- The social saving benefits are not closely connected to the size of IT production in a country. Some of the major beneficiaries have small domestic IT sectors (such as Australia and New Zealand), while other countries which are major producers of IT equipment are not experiencing major social saving gains (such as Malaysia, Thailand, and the Philippines).28
- While the largest social gains are in the United States, several other countries also have significant benefits. The social saving gains in the United States are estimated at around 4 percent of GDP over the 1992–99 period, rising to 5.6 percent of GDP for 1985–2001. However, a range of other countries— Singapore, New Zealand, Australia, and the United Kingdom—have social saving gains that are over 80 percent the size, in terms of GDP, of those accruing to the United States during 1992–99.
- Social saving gains in many euro-area members are currently relatively small. The social saving benefits are only about 50 percent of the United States value, in terms of GDP, for Germany, Austria, and France, and about a third for Italy and Greece, compared with 70 percent or more for other Europeans countries such as Sweden, Denmark, the Netherlands, Ireland, Finland, and the United Kingdom.
- The main component of gains in social saving is expenditure on hardware. As Table 9 shows, about 60 percent of the gains from IT investment, on average, come from hardware, largely reflecting larger decreases in relative prices.
- For countries with lower overall IT expenditure, the share of telecommunications in overall IT expenditure tends to be higher. However, owing to a smaller decline in relative prices for telecommunications equipment (compared with computer hardware), their contribution to the overall social surplus is relatively smaller.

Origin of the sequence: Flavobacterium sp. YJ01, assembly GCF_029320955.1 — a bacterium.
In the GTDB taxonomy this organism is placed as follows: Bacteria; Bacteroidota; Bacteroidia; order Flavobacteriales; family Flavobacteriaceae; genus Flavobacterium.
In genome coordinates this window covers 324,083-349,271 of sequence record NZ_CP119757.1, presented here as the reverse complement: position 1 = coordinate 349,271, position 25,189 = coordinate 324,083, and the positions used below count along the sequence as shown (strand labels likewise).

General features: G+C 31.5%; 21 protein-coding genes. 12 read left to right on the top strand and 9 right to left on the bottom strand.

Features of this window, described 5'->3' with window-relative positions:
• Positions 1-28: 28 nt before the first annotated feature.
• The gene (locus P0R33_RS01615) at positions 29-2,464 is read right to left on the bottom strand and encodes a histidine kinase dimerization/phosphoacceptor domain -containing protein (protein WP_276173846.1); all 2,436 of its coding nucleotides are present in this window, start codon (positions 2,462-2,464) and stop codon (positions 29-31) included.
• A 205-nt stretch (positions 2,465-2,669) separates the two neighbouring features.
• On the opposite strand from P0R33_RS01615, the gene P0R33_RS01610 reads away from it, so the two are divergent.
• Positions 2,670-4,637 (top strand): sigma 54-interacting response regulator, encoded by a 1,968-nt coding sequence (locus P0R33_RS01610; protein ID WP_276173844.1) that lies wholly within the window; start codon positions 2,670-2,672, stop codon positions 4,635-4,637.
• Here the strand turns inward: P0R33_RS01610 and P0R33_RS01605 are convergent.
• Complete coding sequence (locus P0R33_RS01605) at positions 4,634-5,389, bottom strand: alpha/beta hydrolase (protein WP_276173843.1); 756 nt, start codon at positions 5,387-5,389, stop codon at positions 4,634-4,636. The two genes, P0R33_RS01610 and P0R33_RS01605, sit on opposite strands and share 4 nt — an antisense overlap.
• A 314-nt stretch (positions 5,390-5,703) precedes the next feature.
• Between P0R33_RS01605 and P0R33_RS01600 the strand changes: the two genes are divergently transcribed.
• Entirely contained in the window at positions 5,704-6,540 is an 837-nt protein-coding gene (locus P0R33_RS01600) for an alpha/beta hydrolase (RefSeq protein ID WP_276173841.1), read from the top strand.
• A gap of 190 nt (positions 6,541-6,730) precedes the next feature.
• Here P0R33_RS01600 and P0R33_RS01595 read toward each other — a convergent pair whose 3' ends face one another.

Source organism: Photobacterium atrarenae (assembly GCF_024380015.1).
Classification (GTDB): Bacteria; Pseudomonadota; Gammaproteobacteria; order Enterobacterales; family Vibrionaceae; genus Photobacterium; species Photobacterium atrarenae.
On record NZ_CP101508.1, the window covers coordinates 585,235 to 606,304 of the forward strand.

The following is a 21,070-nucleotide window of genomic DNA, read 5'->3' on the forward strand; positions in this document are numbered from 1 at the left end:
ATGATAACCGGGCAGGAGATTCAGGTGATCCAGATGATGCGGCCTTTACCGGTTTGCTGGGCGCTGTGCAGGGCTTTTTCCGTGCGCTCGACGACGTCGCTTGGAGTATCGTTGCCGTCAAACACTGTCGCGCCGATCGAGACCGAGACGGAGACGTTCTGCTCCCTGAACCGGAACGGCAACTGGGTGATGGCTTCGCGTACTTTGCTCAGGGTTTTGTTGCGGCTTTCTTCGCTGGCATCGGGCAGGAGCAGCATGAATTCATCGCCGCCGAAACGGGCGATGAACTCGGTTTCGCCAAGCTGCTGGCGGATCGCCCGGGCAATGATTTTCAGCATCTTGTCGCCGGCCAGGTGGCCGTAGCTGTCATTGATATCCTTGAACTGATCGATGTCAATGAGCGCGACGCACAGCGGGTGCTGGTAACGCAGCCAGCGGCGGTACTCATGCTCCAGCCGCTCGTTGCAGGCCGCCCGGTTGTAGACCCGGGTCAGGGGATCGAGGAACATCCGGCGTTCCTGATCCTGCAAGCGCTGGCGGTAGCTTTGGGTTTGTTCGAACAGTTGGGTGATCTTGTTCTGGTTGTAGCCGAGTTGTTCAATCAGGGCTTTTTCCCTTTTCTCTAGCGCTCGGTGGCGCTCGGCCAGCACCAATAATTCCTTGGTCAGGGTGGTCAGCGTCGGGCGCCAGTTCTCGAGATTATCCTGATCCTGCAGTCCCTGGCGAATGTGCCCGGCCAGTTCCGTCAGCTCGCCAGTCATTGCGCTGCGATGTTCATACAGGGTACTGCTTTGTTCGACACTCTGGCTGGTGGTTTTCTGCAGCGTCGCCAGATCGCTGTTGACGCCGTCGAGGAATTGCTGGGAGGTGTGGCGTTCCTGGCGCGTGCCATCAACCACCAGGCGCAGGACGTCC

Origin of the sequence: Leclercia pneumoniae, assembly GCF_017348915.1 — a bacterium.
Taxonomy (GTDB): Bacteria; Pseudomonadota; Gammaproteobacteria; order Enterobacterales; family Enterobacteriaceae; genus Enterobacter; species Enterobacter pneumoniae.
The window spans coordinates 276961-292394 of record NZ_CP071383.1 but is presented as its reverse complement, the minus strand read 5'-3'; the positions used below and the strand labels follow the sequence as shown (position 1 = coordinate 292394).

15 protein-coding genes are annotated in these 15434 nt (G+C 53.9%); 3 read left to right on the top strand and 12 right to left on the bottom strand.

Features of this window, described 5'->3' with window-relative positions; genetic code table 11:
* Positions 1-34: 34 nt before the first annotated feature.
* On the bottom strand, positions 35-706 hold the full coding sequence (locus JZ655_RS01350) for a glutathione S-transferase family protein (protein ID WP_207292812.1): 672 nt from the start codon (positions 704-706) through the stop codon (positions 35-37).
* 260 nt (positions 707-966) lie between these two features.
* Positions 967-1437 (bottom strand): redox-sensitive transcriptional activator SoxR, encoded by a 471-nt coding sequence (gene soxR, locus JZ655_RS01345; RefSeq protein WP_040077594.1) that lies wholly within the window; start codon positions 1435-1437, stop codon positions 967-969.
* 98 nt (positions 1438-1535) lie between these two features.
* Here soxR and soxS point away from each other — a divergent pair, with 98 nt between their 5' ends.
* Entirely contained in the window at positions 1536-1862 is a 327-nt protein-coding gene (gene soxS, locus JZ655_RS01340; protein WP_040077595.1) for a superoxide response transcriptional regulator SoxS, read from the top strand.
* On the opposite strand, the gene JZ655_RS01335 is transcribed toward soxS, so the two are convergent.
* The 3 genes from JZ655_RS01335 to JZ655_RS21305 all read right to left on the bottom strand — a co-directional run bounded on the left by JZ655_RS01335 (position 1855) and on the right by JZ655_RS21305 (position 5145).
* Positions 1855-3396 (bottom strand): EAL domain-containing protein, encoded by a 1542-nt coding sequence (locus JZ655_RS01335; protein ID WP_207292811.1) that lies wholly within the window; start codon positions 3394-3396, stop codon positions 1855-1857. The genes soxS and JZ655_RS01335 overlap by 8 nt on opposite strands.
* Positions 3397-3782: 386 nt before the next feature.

- The estimated benefits for the United States and several other countries since 1985 (and even 1992) are already significant compared to the overall benefits for the leading countries of some earlier “all-purpose” technological revolutions, such as the railways or electricity. For example, the overall benefits of the railways are estimated to have been at about 10 percent of GDP for England and Wales and 5–10 percent for the United States. This reflects the more rapid accrual of benefits in the IT revolution compared with earlier technological revolutions (Crafts, 2001).
Figure 3.The Increase in Social Surplus, 1985-2001, and GDP Per Capita
V. Summary and Conclusions
This paper analyzes the macroeconomic impact of falling prices of IT goods on welfare from two different angles. First, following an approach similar to earlier growth-accounting studies, but expanding the work to look at both real GDP and real domestic demand, we find that while IT sectors have provided substantial output benefits to those countries with large production sectors, most of the demand-side benefits have been transferred to importing countries through changes in the terms of trade. For example, some of the major producers of IT goods (Malaysia, Ireland) experience only average gains in terms of the growth rate of real domestic demand, while Australia, with little production of IT-related goods, is among the principal gainers.